Depending on the terms of the particular option agreement, the Fund will generally incur a greater degree of risk when it writes a swap option than it will incur when it purchases a swap option. When the Fund purchases a swap option, it risks losing only the amount of the premium it has paid should it decide to let the option expire unexercised. However, when the Fund writes a swap option, upon exercise of the option the Fund will become obligated according to the terms of the underlying agreement.
 
Most other types of swap agreements entered into by the Fund would calculate the obligations of the parties to the agreement on a “net basis.” Consequently, the Fund’s current obligations (or rights) under a swap agreement will generally be equal only to the net amount to be paid or received under the agreement based on the relative values of the positions held by each party to the agreement (the “net amount”). The Fund’s current obligations under a swap agreement will be accrued daily (offset against any amounts owed to the Fund) and any accrued but unpaid net amounts owed to a swap counterparty will be covered by the segregation or “earmarking” of assets determined to be liquid by the Adviser in accordance with procedures established by the board of directors or trustees, to avoid any potential leveraging of the Fund’s portfolio.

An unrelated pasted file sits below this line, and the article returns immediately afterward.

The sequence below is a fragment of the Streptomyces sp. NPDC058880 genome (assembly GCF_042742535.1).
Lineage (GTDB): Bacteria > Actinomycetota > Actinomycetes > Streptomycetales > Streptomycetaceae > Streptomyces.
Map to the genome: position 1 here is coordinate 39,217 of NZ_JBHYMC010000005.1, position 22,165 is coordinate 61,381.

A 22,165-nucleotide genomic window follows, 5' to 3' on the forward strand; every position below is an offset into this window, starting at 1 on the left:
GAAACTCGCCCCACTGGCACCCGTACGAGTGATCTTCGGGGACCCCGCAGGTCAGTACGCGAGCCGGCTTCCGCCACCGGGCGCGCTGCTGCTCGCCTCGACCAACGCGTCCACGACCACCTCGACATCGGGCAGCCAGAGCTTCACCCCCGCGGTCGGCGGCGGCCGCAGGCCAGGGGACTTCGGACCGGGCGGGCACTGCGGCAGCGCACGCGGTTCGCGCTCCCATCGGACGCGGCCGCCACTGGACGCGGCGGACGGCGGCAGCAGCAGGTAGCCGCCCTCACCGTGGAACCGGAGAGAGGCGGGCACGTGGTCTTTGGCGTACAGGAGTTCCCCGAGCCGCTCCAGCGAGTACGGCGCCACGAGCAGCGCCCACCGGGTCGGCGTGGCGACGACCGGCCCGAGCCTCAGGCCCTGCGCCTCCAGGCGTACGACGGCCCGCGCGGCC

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The Fund may also enter into credit default swap agreements. The credit default swap agreement may have as reference obligations one or more securities that are not currently held by the Fund. The protection “buyer” in a credit default contract is generally obligated to pay the protection “seller” an upfront or a periodic stream of payments over the term of the contract provided that no credit event, such as a default, on a reference obligation has occurred. If a credit event occurs, the seller generally must pay the buyer the “par value” (full notional value) of the swap in exchange for an equal face amount of deliverable obligations of the reference entity described in the swap, or the seller may be required to deliver the related net cash amount, if the swap is cash settled. The Fund may be either the buyer or seller in the transaction. If the Fund is a buyer and no credit event occurs, the Fund may recover nothing if the swap is held through its termination date. However, if a credit event occurs, the buyer generally may elect to receive the full notional value of the swap in exchange for an equal face amount of deliverable obligations of the reference entity whose value may have significantly decreased. As a seller, the Fund generally receives an upfront payment or a fixed rate of income throughout the term of the swap provided that there is no credit event. As the seller, the Fund would effectively add leverage to its portfolio because, in addition to its total net assets, the Fund would be subject to investment exposure on the notional amount of the swap.